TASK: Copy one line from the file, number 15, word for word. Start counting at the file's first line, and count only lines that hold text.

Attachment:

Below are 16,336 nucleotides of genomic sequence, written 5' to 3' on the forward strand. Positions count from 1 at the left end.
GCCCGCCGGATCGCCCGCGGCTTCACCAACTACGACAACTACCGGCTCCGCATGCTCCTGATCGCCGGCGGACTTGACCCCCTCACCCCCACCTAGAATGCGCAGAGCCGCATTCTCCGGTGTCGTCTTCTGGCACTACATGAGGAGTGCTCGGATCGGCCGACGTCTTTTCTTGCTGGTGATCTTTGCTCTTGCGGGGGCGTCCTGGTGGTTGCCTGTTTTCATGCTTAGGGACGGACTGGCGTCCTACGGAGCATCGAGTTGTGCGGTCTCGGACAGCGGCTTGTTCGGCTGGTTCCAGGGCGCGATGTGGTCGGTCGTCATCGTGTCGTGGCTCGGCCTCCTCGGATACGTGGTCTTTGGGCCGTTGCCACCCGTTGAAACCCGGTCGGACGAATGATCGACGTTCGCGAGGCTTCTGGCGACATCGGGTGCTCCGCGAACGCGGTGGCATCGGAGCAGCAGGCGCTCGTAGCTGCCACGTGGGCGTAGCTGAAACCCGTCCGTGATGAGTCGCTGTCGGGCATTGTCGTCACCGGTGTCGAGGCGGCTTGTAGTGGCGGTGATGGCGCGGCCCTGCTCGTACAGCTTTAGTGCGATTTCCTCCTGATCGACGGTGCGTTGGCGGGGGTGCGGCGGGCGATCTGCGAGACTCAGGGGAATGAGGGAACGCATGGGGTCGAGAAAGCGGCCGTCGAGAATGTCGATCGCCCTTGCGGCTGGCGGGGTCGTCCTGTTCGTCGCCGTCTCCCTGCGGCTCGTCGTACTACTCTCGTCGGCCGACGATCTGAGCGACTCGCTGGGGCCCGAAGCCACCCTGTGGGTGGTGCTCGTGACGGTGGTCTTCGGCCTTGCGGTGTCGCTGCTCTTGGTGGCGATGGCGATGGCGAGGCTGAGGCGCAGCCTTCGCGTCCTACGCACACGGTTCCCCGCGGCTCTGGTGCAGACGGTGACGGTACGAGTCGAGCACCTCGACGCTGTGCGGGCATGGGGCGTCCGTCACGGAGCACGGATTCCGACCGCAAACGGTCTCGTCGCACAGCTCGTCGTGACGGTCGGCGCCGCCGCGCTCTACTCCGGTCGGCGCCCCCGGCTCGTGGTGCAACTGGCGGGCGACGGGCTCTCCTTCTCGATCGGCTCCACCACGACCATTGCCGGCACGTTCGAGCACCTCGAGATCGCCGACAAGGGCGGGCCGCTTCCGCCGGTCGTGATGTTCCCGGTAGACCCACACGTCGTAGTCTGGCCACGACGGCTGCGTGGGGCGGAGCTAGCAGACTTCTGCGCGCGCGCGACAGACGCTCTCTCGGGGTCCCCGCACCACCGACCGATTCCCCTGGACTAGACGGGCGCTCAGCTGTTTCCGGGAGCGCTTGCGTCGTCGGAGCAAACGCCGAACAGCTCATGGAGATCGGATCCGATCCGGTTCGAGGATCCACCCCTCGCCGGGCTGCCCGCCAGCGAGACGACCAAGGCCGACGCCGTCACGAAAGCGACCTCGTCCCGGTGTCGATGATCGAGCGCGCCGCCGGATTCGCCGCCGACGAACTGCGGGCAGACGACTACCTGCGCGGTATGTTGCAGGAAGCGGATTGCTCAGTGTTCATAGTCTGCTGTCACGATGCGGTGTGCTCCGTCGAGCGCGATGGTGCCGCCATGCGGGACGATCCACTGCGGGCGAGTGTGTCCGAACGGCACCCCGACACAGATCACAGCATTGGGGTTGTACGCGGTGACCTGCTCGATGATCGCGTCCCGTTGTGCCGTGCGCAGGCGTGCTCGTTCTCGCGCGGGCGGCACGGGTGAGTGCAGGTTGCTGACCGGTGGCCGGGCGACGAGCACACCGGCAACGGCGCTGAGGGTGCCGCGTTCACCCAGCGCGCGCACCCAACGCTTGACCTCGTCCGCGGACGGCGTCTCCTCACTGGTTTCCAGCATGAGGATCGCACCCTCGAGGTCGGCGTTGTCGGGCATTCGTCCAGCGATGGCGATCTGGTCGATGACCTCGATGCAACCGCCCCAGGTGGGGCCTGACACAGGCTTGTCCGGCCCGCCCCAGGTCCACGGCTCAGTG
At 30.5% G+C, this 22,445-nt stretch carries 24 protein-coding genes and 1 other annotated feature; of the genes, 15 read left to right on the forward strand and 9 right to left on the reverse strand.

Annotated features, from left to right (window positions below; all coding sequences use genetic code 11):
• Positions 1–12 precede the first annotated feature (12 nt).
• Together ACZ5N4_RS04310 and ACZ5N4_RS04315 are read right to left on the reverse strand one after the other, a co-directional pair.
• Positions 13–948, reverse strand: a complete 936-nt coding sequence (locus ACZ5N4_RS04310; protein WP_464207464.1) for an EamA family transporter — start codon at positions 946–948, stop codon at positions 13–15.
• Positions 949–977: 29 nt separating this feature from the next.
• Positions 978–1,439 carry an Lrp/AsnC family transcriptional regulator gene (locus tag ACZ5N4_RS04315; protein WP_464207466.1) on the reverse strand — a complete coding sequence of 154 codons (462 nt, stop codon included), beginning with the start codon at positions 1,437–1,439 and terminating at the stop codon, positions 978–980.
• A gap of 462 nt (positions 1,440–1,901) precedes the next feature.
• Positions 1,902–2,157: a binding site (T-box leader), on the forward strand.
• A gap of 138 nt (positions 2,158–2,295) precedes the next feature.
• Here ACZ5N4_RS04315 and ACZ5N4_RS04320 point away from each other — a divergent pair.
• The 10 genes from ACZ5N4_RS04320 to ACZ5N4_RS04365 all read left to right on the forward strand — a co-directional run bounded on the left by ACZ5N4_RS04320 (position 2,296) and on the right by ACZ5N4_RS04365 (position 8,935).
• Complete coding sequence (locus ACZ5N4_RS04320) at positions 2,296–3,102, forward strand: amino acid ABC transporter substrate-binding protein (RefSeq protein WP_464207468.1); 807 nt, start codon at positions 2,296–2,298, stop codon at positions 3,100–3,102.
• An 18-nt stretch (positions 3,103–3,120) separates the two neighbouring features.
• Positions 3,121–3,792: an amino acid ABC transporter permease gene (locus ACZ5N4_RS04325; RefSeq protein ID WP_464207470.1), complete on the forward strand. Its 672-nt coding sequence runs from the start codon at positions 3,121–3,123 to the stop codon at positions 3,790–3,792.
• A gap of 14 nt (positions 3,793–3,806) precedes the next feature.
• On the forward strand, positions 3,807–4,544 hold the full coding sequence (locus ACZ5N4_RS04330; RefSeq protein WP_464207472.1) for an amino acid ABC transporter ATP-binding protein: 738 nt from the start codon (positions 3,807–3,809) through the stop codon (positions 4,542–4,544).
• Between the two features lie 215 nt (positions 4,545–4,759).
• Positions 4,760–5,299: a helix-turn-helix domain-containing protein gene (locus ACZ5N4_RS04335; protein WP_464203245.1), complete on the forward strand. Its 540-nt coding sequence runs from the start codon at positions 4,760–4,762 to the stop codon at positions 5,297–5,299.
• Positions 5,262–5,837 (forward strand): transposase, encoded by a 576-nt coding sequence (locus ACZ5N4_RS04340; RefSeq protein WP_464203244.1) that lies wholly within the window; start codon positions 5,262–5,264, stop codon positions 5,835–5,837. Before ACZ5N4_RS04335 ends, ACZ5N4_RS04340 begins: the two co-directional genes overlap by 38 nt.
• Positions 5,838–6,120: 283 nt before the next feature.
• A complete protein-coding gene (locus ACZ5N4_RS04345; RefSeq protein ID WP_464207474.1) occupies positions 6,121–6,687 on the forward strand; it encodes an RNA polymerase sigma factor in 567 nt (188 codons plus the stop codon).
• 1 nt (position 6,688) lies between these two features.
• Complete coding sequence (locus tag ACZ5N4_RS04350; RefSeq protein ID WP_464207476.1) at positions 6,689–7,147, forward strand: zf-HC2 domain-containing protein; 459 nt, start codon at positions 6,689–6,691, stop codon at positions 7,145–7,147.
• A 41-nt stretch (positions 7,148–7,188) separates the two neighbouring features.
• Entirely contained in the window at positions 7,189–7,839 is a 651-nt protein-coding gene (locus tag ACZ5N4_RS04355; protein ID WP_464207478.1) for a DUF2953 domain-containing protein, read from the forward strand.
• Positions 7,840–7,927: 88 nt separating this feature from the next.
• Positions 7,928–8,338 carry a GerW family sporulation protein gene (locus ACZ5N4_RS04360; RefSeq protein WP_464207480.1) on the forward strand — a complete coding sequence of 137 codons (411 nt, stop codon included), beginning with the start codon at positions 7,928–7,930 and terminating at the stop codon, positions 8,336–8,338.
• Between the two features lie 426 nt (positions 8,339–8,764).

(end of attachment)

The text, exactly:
• Complete coding sequence (locus ACZ5N4_RS04320) at positions 2,296–3,102, forward strand: amino acid ABC transporter substrate-binding protein (RefSeq protein WP_464207468.1); 807 nt, start codon at positions 2,296–2,298, stop codon at positions 3,100–3,102.